“There are only two ways to live your life. One is as though nothing is a miracle. The other is as though everything is a miracle.” — Albert Einstein
To live life in awe of everything around you — what a gift! Most of us cannot manage to live our whole lives this way, but we can manage to add more awe to our daily lives. And we should! New research is demonstrating that a daily dose of awe can be healing.
It’s like taking all of our pharmaceutical supplements, diets, daily gym visits, spiritual practices and life coaches and packaging them up in a single, perfect, cure-all pill. But here’s the catch: Not all of us can take a daily trip to the Grand Canyon. Stunning sunrises don’t happen every morning. Clouds and city lights cut us off from nightly views of the stars. So we need to find other ways to get our daily dose of awe. And that’s what this month’s spiritual exercise is all about.
Spiritual Exercise (from Soul Matters resources for Small Group Ministry)
Collect Awe Stories. One way to get more awe into our lives is to borrow it from others. That’s right, turns out we can feel awe when we listen to others share their awe stories. So this month, dive into some vicarious awe. Here’s your assignment: Collect Five Stories of Awe. Anyone is fair game –life partners, parents, siblings, kids, co-workers. Even strangers! Take them out for coffee or just ask if they have 5 minutes. Sure, you’ll be nervous. It’s a peculiar thing to ask people about. But trust us, everybody’s got a great awe story, and everybody is secretly dying to share it!
Meditation Video on Awe
Every month, as a spiritual practice that helps others develop a spiritual practice, my colleague Rev. Dave McFarland makes these beautiful videos about our Soul Matters worship themes. Enjoy December’s meditation on Awe here:
The ancient question, ‘Who am I?’ inevitably leads to a deeper one: ‘Whose am I?’ – because there is no identity outside of relationship. You cannot be a person by yourself. To ask “Whose am I” is to extend the question far beyond the little self-absorbed self, and wonder: Who needs you? Who loves you?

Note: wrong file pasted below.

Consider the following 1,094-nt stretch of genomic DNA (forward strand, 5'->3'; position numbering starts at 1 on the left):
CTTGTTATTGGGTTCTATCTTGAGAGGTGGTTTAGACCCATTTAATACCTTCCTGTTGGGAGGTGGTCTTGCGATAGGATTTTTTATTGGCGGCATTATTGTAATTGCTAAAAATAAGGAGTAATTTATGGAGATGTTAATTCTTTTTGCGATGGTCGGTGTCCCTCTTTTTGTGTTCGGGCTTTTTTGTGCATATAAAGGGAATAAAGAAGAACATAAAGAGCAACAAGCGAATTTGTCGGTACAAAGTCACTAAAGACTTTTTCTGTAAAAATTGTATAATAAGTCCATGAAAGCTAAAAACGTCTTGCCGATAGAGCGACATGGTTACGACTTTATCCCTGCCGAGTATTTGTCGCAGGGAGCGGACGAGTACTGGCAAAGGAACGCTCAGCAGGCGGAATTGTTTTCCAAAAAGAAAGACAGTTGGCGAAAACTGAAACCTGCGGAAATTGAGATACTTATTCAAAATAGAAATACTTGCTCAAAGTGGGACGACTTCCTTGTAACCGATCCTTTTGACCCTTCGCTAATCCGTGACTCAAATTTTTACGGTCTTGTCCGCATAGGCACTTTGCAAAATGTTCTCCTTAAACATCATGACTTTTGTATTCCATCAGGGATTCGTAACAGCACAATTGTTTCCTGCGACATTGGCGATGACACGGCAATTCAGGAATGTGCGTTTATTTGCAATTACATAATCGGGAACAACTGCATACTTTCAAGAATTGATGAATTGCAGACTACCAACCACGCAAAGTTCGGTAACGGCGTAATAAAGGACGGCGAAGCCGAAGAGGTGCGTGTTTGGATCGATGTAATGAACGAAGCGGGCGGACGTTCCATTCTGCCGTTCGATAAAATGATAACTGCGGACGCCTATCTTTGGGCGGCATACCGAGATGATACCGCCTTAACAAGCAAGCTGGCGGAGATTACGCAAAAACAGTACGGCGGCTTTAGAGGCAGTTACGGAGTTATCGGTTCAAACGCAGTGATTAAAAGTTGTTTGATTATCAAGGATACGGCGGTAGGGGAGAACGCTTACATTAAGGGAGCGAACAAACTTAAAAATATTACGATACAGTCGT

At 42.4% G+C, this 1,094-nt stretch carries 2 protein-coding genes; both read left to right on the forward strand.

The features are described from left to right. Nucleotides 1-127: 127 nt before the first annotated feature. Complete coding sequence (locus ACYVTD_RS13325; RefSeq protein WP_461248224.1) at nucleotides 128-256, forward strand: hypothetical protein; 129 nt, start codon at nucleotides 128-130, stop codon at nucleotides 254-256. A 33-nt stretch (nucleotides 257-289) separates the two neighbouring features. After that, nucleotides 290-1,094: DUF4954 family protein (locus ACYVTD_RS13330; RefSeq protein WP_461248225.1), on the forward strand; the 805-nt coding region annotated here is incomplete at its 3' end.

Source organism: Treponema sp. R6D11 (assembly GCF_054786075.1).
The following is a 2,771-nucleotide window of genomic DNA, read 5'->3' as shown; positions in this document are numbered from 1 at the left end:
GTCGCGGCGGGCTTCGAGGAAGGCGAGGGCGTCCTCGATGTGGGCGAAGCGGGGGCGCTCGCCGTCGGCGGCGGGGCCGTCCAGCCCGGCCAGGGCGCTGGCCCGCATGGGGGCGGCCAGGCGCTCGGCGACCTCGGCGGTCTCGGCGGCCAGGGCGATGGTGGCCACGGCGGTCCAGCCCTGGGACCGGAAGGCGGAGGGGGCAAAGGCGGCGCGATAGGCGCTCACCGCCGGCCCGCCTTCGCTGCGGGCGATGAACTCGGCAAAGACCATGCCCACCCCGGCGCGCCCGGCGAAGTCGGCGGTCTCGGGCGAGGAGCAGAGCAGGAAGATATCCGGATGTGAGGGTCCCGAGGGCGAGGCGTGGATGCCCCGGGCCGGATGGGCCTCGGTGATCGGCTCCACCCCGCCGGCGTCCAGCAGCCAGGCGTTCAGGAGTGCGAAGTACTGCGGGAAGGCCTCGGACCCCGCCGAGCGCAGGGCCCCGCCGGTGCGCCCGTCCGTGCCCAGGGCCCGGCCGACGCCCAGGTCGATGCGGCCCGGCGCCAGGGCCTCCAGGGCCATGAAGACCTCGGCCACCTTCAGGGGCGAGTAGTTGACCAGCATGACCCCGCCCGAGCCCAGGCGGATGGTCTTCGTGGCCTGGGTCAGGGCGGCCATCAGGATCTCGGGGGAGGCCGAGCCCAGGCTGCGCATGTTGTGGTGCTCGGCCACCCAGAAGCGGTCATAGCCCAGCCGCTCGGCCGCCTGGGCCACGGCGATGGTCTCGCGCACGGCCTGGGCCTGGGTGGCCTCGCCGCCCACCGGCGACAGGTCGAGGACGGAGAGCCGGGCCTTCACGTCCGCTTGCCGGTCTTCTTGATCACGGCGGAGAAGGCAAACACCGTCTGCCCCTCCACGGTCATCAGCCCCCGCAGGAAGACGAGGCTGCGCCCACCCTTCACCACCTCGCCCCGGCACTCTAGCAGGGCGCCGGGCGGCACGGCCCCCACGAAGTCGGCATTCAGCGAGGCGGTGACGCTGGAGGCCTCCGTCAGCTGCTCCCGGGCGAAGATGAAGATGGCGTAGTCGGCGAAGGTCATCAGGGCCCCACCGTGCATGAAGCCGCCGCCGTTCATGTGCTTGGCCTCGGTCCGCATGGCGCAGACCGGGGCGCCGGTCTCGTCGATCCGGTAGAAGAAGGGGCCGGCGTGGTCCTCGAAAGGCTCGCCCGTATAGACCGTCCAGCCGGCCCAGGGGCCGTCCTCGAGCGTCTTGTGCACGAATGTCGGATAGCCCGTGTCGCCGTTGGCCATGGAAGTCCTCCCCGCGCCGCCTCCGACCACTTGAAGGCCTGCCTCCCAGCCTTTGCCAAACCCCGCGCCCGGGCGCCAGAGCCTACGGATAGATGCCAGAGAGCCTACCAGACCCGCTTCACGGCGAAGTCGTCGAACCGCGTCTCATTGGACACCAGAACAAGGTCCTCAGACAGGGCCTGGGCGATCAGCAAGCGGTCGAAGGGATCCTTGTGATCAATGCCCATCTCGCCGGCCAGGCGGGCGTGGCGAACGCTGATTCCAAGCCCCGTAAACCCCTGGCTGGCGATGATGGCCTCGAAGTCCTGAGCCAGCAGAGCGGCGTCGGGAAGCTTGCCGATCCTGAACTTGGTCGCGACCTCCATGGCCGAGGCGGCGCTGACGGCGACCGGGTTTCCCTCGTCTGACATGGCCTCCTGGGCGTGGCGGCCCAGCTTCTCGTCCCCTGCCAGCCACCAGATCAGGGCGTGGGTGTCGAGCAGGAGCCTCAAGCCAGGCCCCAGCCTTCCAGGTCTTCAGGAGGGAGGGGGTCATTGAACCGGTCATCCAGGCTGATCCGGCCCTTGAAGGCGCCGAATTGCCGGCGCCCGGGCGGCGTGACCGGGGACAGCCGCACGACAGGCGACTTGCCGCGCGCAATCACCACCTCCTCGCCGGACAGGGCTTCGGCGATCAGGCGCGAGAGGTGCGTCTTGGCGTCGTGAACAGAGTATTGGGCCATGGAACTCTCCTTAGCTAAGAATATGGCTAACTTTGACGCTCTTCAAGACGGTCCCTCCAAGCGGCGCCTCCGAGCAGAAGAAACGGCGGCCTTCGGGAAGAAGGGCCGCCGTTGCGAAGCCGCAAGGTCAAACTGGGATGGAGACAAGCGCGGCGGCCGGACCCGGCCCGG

Beauty holds us, strengthens us, empowers us. Beauty shows us that the universe was meant for us. Do you have a special object or image that grounds you? Maybe it’s a stone or a shell, a poem or a memory of a special place.
“Curiosity” is our worship theme for May, and, I must admit, it’s one of those “hiding in plain sight” concepts that I’d never taken the time to ponder. And yet, it’s everywhere, part of every human achievement, and it’s absolutely elemental to our faith tradition.
In worship this month, we’ll be thinking about the journeys of our lives, both metaphorical and literal. We’ll look at stories of travel and migration and the immigration controversy in the US, plus we’ll embark together on the journey of Stewardship, expressed in how we choose to support our values.
Our Worship Theme for the month of February is Trust. What if the secret path to overcoming our own fears and trusting ourselves? How can we build trust-filled relationships? Here are some encouraging words and resources to help us take those first steps towards trust.
Our worship theme for January is Possibility. Listen for new consciousness bubbling up from within. Is there a word that keeps echoing through your life? Soul Matters suggests that you choose a word to focus on this year, one that will help you discover and welcome your new purpose.
We’ve all experienced it: the mystery of an ordinary moment that suddenly unfolds and offers deep meaning. The everyday becomes luminous. This exercise invites you to remember some of those luminous moments and revisit the gift they gave.
In the receiving line on Sunday morning, a congregant grasped my hand and leaned in close: “So when will we get our Black Lives Matter banner?” “When we vote on it!” came my reply. Yes, there is a lot of energy at MUUC for going forward with social action goals derived from last year’s focus […]
When your eyes are tired the world is tired also. When your vision has gone, no part of the world can find you. — from “Sweet Darkness,” a poem by David Whyte Our Vision Are your eyes tired? Sometimes I can feel that way, especially when the news is too much, too negative, too sad. […]